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Subsidiary Stresses in English

Eiji Yamada
First published:
2010 / 3 / 19
Price (in Japan only):
7,000 yen (Tax Not Included) (352 pages)


This book develops a theory to account for the subsidiary stress assignment of words in English. It shows that almost all the subsidiary stress patterns discussed in the phonological literature can be properly accounted for within a new framework, termed Positional Function Theory, which differs from current optimality theory or metrical theory.

The study postulates that the subsidiary stress rule is composed of 16 Positional Functions. For each word, a number of the 16 Positional Functions are activated according to their specified conditions for application. Each Positional Function gives its designated stress value in the computational plane. The resultant stress values of the activated Positional Functions are computed, and then mapped onto the stress representation plane, giving the desired subsidiary stress pattern. The study further shows that not only subsidiary (including tertiary) stress assignment but also variant pronunciations with different subsidiary stress patterns can be properly accounted for within this framework.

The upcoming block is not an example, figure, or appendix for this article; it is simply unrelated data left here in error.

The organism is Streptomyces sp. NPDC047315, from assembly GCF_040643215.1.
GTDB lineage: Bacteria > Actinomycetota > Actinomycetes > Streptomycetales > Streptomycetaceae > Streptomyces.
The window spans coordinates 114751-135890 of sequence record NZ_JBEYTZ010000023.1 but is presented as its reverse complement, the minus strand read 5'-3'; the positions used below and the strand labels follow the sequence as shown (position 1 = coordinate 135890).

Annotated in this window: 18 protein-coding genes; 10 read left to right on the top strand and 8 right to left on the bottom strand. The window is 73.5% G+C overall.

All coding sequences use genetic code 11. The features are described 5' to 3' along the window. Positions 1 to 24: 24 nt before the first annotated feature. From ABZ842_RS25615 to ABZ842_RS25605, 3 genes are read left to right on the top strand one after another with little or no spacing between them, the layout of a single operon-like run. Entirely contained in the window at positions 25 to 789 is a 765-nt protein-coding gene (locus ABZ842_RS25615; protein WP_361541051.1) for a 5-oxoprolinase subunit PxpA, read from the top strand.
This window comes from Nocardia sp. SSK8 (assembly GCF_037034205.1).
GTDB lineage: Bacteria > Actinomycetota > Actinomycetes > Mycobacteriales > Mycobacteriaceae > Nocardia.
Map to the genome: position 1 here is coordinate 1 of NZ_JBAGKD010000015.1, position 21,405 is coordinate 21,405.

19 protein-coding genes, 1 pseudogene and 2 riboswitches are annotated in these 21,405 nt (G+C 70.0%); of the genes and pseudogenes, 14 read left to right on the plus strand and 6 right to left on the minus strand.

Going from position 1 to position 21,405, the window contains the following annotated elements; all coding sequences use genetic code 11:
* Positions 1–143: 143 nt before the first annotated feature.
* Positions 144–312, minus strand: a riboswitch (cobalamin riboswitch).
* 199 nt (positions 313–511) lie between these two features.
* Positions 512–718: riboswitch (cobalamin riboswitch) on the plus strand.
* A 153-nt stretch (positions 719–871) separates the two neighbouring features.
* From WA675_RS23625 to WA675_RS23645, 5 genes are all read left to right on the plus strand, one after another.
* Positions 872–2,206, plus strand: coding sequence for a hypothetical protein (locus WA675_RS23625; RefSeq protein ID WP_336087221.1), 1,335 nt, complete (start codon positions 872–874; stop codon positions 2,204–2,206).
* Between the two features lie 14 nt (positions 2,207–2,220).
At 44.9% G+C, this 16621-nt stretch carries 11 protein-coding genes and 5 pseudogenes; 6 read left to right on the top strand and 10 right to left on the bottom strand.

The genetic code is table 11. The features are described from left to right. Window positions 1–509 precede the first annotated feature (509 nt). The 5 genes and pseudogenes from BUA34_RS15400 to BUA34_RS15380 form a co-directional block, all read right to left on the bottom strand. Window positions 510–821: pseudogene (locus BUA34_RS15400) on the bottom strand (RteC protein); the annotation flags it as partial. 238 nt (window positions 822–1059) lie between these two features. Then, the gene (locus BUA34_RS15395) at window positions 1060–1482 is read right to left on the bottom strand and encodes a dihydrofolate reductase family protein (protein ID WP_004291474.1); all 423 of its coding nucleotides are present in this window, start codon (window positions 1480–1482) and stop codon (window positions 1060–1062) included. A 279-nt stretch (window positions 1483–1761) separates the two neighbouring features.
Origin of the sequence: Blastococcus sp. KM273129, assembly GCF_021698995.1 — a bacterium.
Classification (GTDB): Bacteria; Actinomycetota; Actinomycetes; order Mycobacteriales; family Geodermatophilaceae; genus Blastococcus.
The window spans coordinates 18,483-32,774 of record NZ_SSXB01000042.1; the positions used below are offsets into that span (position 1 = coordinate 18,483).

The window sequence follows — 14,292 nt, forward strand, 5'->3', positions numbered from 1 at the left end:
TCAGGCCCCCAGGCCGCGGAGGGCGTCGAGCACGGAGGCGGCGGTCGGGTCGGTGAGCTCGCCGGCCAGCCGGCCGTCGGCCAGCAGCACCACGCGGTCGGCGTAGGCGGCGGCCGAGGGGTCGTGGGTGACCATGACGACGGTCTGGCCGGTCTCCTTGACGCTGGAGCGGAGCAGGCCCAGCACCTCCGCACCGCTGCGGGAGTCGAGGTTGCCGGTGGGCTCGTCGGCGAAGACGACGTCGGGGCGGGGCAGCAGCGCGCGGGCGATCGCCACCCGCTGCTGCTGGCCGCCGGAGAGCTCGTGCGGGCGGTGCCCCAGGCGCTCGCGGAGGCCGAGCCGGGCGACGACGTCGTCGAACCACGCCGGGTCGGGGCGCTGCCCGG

The book also presents a critical review of previous studies in rule-based (or metrical) phonology, and research in non-rule-based (or optimality) theory, highlighting significant problems. In addition, the study develops a method of determining reliable data for the investigation of subsidiary stress assignment.

EIJI YAMADA is Professor of English Linguistics at the Department of English at Fukuoka University, Japan. He has published extensively on compound words in English, Japanese accent, and English word stress.


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